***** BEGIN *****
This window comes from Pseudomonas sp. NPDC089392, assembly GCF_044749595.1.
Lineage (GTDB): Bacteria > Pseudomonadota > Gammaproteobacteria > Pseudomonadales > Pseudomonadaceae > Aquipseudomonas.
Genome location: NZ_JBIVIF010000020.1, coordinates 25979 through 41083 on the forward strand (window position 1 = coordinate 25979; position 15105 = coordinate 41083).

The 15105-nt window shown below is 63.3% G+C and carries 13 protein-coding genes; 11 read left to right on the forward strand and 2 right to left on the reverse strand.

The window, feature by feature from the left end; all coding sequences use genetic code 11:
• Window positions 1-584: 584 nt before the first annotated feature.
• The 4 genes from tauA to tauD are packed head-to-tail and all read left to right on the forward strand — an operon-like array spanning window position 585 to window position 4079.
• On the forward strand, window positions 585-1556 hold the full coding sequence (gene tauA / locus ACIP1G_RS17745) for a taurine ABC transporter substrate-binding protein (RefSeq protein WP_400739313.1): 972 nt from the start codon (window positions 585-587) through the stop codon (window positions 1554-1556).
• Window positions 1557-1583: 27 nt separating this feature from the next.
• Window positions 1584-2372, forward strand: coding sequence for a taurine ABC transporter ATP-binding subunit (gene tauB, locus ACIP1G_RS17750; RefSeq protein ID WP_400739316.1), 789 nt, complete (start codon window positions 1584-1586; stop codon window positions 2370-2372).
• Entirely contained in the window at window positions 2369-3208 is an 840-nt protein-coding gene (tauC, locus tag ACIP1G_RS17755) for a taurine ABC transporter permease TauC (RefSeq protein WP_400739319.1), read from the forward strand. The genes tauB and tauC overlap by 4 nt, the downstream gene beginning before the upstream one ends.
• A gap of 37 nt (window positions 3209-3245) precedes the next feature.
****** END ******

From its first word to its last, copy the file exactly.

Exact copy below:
This window comes from Pseudomonas sp. NPDC089392, assembly GCF_044749595.1.
Lineage (GTDB): Bacteria > Pseudomonadota > Gammaproteobacteria > Pseudomonadales > Pseudomonadaceae > Aquipseudomonas.
Genome location: NZ_JBIVIF010000020.1, coordinates 25979 through 41083 on the forward strand (window position 1 = coordinate 25979; position 15105 = coordinate 41083).

The 15105-nt window shown below is 63.3% G+C and carries 13 protein-coding genes; 11 read left to right on the forward strand and 2 right to left on the reverse strand.

The window, feature by feature from the left end; all coding sequences use genetic code 11:
• Window positions 1-584: 584 nt before the first annotated feature.
• The 4 genes from tauA to tauD are packed head-to-tail and all read left to right on the forward strand — an operon-like array spanning window position 585 to window position 4079.
• On the forward strand, window positions 585-1556 hold the full coding sequence (gene tauA / locus ACIP1G_RS17745) for a taurine ABC transporter substrate-binding protein (RefSeq protein WP_400739313.1): 972 nt from the start codon (window positions 585-587) through the stop codon (window positions 1554-1556).
• Window positions 1557-1583: 27 nt separating this feature from the next.
• Window positions 1584-2372, forward strand: coding sequence for a taurine ABC transporter ATP-binding subunit (gene tauB, locus ACIP1G_RS17750; RefSeq protein ID WP_400739316.1), 789 nt, complete (start codon window positions 1584-1586; stop codon window positions 2370-2372).
• Entirely contained in the window at window positions 2369-3208 is an 840-nt protein-coding gene (tauC, locus tag ACIP1G_RS17755) for a taurine ABC transporter permease TauC (RefSeq protein WP_400739319.1), read from the forward strand. The genes tauB and tauC overlap by 4 nt, the downstream gene beginning before the upstream one ends.
• A gap of 37 nt (window positions 3209-3245) precedes the next feature.